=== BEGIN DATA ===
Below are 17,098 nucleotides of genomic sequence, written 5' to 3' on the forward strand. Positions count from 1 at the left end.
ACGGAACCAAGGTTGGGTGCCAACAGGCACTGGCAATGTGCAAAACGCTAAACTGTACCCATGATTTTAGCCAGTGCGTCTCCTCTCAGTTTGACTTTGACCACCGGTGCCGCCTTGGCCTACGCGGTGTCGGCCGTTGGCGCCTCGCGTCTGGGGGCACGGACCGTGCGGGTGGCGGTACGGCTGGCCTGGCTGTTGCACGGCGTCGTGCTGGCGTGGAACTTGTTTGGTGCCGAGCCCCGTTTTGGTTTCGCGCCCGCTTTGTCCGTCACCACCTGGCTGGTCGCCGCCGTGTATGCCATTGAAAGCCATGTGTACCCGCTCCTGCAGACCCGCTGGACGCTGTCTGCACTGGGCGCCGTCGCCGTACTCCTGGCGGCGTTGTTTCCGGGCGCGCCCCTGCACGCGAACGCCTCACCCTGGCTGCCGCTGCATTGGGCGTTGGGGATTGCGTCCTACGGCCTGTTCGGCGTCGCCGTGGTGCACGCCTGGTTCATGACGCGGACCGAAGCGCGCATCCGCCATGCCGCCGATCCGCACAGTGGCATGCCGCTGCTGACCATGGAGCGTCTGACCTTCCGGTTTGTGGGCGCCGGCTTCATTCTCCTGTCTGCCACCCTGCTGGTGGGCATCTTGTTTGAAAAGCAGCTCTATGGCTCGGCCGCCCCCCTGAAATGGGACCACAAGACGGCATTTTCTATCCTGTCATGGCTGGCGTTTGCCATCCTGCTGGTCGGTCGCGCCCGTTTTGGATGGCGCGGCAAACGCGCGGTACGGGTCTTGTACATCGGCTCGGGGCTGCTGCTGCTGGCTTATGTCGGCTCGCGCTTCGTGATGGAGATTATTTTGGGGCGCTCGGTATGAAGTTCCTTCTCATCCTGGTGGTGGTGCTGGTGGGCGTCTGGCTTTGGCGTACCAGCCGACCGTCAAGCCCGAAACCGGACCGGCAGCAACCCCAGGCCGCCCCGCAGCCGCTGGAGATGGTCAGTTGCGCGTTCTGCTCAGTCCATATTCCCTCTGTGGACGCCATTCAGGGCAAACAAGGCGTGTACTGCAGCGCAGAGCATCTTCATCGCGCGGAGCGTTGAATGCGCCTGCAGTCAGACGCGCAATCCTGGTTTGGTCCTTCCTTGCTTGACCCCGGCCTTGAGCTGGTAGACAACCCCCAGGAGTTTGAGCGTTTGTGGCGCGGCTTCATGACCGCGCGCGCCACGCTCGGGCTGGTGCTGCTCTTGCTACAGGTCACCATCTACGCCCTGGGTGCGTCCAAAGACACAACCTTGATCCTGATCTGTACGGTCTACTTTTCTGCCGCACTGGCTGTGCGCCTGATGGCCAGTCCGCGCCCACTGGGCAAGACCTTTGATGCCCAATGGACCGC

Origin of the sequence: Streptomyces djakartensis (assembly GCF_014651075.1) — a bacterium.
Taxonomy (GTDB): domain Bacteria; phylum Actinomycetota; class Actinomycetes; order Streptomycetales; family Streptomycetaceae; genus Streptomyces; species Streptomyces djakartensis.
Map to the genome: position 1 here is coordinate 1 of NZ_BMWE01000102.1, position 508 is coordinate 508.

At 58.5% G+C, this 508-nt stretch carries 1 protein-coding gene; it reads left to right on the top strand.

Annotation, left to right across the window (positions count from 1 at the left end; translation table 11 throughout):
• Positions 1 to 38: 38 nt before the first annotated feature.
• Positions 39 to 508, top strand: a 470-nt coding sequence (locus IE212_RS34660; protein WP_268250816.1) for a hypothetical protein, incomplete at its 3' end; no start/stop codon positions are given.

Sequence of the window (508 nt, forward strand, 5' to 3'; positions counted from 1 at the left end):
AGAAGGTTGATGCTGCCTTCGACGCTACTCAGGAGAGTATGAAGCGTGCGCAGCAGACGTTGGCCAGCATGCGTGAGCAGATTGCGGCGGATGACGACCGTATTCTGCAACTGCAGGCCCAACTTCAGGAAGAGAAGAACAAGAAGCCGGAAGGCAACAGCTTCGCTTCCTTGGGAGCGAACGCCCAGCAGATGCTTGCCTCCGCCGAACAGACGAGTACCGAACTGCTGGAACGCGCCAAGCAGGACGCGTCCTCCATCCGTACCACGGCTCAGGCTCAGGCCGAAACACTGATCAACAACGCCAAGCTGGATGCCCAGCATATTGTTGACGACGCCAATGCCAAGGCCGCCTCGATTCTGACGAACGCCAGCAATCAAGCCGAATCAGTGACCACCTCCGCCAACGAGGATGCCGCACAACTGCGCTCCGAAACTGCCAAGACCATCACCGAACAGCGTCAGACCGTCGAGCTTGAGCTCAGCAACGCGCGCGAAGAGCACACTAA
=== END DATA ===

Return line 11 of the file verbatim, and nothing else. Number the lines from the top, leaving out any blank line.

AGAAGGTTGATGCTGCCTTCGACGCTACTCAGGAGAGTATGAAGCGTGCGCAGCAGACGTTGGCCAGCATGCGTGAGCAGATTGCGGCGGATGACGACCGTATTCTGCAACTGCAGGCCCAACTTCAGGAAGAGAAGAACAAGAAGCCGGAAGGCAACAGCTTCGCTTCCTTGGGAGCGAACGCCCAGCAGATGCTTGCCTCCGCCGAACAGACGAGTACCGAACTGCTGGAACGCGCCAAGCAGGACGCGTCCTCCATCCGTACCACGGCTCAGGCTCAGGCCGAAACACTGATCAACAACGCCAAGCTGGATGCCCAGCATATTGTTGACGACGCCAATGCCAAGGCCGCCTCGATTCTGACGAACGCCAGCAATCAAGCCGAATCAGTGACCACCTCCGCCAACGAGGATGCCGCACAACTGCGCTCCGAAACTGCCAAGACCATCACCGAACAGCGTCAGACCGTCGAGCTTGAGCTCAGCAACGCGCGCGAAGAGCACACTAA